The United States took steps towards protecting Americans from what it called harmful ship emissions by becoming the first country to ask the International Maritime Organization to create an emissions control area (ECA) around the nation’s coastline, the EPA announced today at a joint news conference with the Coast Guard and New Jersey elected officials.
According to the EPA’s data, the creation of an ECA would save up to 8,300 American and Canadian lives every year by 2020 by imposing stricter standards on oil tankers and other large ships that spew harmful emissions into the air near coastal communities where tens of millions of Americans live, work, play and learn. The United States is proposing a 230-mile buffer zone around the nation’s coastline in order to provide air quality benefits as far inland as Kansas.
“This is an important – and long overdue – step in our efforts to protect the air and water along our shores, and the health of the people in our coastal communities,” said EPA Administrator Lisa P. Jackson. “We want to ensure the economic strength of our port cities at the same time that we take responsible steps to protect public health and the environment in the United States and across the globe.”
U.S. Senator Barbara Boxer (D-CA), Chairman of the Senate Committee on Environment and Public Works, said, “We have known for a long time that our families that live around ports have a higher rate of respiratory illness, including cancer. EPA’s announcement today is music to my ears because it means the United States is stepping forward to take a strong leadership role on clean air around ports.”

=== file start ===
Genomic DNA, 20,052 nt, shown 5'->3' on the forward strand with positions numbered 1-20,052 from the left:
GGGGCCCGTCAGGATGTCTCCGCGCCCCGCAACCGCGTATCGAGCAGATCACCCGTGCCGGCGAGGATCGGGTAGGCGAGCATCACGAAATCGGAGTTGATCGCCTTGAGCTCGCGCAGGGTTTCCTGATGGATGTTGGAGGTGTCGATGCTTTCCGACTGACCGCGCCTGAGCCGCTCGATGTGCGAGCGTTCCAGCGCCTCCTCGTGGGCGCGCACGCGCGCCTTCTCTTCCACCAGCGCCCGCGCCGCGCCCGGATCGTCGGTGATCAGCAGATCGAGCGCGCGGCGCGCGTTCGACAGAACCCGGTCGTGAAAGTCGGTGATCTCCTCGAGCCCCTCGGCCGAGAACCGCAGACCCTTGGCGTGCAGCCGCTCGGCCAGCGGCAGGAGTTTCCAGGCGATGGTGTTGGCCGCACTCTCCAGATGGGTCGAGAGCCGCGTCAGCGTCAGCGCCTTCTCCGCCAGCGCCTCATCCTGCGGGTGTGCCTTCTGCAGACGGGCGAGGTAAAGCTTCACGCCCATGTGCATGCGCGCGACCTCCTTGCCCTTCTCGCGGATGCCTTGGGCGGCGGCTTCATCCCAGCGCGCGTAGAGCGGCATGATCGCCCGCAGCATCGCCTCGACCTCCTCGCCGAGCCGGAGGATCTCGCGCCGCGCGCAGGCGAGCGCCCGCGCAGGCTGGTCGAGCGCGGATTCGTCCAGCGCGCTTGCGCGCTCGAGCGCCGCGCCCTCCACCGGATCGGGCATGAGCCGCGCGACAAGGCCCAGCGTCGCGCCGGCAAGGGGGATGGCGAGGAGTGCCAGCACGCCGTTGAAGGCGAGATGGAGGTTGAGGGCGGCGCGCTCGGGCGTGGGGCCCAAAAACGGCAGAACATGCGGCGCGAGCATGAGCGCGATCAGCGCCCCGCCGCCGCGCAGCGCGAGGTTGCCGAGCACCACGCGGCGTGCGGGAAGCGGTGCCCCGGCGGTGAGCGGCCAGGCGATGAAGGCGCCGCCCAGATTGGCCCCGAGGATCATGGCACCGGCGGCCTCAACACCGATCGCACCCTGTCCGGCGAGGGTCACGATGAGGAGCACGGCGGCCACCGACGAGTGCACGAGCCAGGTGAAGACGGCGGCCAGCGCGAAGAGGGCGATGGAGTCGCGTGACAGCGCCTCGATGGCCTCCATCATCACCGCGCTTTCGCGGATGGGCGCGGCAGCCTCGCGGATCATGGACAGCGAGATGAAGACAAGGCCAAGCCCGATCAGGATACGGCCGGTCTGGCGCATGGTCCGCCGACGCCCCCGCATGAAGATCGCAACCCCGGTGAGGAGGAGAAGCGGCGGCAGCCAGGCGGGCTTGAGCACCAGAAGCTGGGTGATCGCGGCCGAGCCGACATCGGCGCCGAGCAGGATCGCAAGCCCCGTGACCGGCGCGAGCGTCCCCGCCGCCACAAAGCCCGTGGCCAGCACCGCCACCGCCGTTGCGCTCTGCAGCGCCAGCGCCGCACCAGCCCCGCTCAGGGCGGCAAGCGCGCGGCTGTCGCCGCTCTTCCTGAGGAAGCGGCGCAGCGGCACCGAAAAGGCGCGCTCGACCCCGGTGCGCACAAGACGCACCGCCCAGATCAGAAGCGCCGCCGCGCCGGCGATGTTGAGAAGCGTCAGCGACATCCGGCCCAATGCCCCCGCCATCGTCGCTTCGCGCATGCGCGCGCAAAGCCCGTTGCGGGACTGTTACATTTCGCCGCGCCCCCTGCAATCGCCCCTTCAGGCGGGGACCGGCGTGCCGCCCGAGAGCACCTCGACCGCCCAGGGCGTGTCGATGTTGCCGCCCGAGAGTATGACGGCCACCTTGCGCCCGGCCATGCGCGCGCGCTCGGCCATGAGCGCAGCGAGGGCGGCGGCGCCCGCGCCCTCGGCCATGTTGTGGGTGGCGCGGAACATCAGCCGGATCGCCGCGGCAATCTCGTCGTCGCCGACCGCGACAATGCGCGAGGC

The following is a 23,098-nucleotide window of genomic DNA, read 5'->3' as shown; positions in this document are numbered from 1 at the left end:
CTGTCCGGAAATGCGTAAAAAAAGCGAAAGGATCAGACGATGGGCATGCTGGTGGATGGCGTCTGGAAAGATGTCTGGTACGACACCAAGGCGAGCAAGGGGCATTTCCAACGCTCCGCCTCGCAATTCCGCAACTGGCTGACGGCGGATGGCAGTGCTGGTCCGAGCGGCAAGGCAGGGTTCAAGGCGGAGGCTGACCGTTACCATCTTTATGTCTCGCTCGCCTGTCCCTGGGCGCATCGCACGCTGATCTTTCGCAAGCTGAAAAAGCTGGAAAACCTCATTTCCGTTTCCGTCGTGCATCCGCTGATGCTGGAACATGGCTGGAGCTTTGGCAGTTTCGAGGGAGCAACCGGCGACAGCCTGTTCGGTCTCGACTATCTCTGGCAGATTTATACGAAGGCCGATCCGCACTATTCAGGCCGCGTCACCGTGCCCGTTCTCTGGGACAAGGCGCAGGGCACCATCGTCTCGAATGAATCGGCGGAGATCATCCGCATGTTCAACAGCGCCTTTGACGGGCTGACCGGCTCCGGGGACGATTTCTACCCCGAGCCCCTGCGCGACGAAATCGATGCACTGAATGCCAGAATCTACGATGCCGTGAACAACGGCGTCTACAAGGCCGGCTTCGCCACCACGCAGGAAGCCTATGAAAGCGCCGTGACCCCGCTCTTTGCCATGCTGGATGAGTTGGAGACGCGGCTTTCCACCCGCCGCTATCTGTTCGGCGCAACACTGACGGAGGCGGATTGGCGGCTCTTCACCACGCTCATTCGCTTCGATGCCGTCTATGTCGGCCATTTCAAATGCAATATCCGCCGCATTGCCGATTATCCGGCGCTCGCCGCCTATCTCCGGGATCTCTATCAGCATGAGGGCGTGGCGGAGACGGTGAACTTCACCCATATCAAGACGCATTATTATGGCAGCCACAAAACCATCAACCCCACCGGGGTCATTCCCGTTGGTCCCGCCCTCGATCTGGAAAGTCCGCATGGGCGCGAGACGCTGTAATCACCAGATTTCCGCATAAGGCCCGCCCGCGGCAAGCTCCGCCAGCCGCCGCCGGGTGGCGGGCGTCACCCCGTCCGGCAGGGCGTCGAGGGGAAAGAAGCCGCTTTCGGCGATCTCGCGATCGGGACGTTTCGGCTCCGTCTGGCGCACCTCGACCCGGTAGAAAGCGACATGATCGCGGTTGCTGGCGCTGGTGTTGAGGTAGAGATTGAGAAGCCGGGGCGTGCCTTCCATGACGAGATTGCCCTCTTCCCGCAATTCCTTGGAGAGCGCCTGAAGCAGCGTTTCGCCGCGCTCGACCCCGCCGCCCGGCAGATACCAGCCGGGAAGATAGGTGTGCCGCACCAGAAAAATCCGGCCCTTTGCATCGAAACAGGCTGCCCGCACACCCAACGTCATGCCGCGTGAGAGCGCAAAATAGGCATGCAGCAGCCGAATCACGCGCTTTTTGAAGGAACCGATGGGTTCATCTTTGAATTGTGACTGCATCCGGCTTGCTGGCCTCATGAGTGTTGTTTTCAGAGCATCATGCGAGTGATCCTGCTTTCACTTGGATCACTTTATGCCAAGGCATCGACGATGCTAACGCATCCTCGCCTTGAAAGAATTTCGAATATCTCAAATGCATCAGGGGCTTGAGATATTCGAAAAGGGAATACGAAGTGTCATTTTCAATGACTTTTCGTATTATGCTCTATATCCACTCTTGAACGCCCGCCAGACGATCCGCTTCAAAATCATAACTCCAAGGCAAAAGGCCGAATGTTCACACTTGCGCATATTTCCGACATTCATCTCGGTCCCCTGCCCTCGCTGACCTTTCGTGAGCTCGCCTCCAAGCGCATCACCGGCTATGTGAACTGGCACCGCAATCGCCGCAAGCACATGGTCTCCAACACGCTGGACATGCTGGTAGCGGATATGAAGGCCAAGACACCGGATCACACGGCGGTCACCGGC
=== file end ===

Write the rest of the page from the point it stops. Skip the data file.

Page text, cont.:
Under this program, large ships such as oil tankers and cargo ships that operate in ECAs will face stricter emissions standards designed to reduce the threat they pose to human health and the environment. These standards will cut sulfur in fuel by 98 percent, particulate matter emissions by 85 percent, and nitrogen oxide emissions by 80 percent from the current global requirements.
To achieve these reductions, ships must use fuel with no more than 1,000 parts per million sulfur beginning in 2015, and new ships must used advanced emission control technologies beginning in 2016.
Air pollution from ships is expected to grow rapidly as controls on other mobile sources take effect and port traffic increases. Ocean-going vessels, which are primarily foreign owned and operated, dock at more than 100 U.S. ports, more than 40 of which are in metropolitan areas that fail to meet federal air quality standards.
EPA led the U.S. effort to develop the proposal in coordination with federal partners such as the Coast Guard, State Department and the National Oceanic and Atmospheric Administration. Canada joined the U.S. as a co-proposer on the ECA proposal, advancing a strategy for a coordinated geographic emissions control program.
The proposal, submitted to the IMO on Friday, March 27, is one part of a comprehensive EPA program to address harmful emissions from ocean going vessels under the National Clean Diesel Campaign and the Clean Ports Program. Other elements include adoption of a Clean Air Act rulemaking process, which EPA plans to finalize this year.
The IMO, a United Nations agency, will begin reviewing the proposal in July. Approval of the proposal could occur as soon as next year.